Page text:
> Although I've not done it, looking at the clisp docs, there does appear
> to be functionality that will support dumping out the lisp program to
> native code. I wouldn't worry about it now, but it probably would be
> worth looking at later.

I'll not worry about it. Before sharing I first need to get fluent. And
I am afraid I still have a road ahead of me.  But I think I'll go for
SBCL. Compiling to native code looks better to me as dumping to native
code. But that is for another day to decide.

>> Another question. The BBDB and also the example in Practical Common Lisp
>> use lists for the database. Is this not inefficient? Would a real
>> database not be better. Not that I want to burn me at the moment on
>> databases. ;-)
> Ive used bbdb for years and have a large .bbdb database file. I have
> never encountered any performance issues. Actually, bbdb is possibly a
> good example of what I was trying to explain above concerning not
> worrying about efficiency and performance too much when developing the
> code. 

I have a very small .bbdb, so that was why I was wondering. But I do not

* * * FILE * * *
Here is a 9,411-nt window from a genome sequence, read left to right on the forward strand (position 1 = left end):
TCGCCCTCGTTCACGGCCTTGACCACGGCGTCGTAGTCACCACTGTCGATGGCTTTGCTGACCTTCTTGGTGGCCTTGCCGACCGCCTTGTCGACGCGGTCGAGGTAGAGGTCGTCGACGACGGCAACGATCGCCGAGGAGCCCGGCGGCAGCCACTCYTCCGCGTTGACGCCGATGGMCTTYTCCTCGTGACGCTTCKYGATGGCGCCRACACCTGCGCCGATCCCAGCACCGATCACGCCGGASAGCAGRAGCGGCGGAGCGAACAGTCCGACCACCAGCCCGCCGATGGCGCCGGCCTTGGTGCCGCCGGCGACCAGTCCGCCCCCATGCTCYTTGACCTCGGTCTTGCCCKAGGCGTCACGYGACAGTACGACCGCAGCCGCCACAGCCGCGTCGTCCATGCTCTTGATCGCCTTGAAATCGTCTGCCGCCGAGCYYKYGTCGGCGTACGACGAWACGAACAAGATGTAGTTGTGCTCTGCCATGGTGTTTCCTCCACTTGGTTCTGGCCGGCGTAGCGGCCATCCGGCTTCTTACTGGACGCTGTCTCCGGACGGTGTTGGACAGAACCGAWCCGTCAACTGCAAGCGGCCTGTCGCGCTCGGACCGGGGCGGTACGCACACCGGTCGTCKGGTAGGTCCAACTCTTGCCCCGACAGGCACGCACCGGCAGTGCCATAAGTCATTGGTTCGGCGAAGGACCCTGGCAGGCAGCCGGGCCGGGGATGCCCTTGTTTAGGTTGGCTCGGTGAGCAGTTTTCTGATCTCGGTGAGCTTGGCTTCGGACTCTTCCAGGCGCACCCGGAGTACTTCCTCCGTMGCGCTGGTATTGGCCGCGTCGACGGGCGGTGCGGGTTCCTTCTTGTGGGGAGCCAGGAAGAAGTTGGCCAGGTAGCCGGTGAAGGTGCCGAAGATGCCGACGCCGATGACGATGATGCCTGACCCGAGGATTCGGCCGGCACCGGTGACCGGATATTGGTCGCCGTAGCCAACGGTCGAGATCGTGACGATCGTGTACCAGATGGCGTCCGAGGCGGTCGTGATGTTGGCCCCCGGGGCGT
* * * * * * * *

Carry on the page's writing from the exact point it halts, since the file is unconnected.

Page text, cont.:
need to worry then.
The only problem I have with bbdb is that there are no links. Say for
example people are part of a certain company. Now I have -as far as I
know- to put the general information in every record. With a database
the general information could be retrieved from the company record when
fetching the employee record. For me that is not a problem, but I think
it is a restriction.

> I would be vary cautious regarding statements such as lists are
> inefficient. Such a statement is a huge generalisation and needs to be
> considered in context.

Default I'll stick with lists and change it when necessary.

> list and will end up with a new linked structure which shares storage
> with one of the original lists. Essentially, rather than creating